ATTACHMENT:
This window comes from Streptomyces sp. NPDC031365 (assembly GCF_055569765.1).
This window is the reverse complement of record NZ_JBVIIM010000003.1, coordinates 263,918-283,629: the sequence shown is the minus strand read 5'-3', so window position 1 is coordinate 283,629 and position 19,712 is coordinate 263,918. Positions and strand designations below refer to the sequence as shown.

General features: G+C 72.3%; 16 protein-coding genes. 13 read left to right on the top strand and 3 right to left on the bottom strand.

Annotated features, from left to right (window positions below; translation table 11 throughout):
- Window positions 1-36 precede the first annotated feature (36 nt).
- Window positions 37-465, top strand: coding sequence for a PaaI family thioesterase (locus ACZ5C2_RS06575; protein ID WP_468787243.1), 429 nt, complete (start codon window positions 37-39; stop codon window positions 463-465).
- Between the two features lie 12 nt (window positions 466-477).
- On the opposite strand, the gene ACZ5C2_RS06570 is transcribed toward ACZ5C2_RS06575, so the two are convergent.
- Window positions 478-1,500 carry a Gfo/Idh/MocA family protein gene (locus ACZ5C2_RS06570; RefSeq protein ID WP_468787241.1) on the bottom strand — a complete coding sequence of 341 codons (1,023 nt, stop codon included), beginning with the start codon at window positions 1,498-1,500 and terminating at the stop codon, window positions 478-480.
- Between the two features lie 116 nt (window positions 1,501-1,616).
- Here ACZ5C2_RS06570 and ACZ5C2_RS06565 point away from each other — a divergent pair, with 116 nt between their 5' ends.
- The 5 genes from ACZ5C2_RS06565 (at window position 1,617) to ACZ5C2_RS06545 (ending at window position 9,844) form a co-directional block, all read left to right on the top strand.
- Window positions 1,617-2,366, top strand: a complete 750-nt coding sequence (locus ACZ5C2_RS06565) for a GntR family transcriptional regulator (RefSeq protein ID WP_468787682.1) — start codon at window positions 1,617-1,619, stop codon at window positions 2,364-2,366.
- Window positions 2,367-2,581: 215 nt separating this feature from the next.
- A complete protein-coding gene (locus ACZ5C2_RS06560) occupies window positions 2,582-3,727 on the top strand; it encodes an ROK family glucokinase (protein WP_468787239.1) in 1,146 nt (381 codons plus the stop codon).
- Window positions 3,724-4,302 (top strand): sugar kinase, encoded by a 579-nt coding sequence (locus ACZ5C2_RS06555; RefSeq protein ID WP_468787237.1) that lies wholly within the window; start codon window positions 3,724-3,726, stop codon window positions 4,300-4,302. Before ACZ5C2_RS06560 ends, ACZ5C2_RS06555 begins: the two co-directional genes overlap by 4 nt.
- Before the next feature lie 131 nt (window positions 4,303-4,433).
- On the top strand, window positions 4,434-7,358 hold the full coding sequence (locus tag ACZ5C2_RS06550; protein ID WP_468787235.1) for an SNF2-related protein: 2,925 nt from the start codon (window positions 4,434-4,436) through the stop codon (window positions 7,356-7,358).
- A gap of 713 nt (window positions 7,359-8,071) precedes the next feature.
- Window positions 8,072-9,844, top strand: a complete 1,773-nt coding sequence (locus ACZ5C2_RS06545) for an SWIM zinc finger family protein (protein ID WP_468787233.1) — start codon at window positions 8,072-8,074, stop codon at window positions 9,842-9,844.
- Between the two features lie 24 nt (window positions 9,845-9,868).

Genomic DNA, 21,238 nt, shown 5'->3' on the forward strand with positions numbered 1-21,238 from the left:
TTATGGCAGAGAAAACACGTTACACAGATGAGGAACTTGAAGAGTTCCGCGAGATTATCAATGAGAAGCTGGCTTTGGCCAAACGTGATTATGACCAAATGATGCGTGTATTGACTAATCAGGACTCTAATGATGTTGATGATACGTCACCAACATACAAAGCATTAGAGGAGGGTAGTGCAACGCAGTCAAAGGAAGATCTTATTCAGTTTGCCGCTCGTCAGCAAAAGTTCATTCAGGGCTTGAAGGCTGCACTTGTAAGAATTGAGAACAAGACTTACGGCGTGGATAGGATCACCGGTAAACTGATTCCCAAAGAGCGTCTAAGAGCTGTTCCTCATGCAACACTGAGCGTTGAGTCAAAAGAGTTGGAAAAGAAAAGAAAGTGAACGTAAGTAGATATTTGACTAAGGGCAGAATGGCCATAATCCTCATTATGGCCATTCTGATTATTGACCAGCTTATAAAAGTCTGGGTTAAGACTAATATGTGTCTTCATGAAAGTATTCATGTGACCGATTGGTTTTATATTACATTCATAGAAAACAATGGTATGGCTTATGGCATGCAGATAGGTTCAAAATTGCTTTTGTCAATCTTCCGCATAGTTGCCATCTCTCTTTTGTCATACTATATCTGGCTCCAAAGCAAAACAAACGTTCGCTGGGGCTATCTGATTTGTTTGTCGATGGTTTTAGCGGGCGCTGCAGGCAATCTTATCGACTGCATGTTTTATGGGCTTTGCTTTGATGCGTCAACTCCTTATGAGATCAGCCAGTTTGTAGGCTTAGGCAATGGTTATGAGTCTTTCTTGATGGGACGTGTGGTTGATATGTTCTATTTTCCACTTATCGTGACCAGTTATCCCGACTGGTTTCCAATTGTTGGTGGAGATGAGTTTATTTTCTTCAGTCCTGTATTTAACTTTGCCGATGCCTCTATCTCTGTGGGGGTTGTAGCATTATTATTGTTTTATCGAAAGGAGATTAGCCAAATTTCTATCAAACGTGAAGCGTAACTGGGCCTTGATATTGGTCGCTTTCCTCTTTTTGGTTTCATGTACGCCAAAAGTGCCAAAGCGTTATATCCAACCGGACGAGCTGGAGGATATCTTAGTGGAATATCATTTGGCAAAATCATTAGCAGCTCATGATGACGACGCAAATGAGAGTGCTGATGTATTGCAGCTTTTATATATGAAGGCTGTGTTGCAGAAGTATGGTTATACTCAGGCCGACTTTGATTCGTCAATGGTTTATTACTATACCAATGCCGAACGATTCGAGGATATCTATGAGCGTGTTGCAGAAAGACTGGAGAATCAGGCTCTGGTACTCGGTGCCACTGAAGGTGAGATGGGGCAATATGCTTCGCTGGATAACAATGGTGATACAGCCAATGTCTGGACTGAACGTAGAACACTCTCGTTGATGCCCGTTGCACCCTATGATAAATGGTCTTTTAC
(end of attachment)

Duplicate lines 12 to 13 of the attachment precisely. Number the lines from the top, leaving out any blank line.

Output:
- The 5 genes from ACZ5C2_RS06565 (at window position 1,617) to ACZ5C2_RS06545 (ending at window position 9,844) form a co-directional block, all read left to right on the top strand.
- Window positions 1,617-2,366, top strand: a complete 750-nt coding sequence (locus ACZ5C2_RS06565) for a GntR family transcriptional regulator (RefSeq protein ID WP_468787682.1) — start codon at window positions 1,617-1,619, stop codon at window positions 2,364-2,366.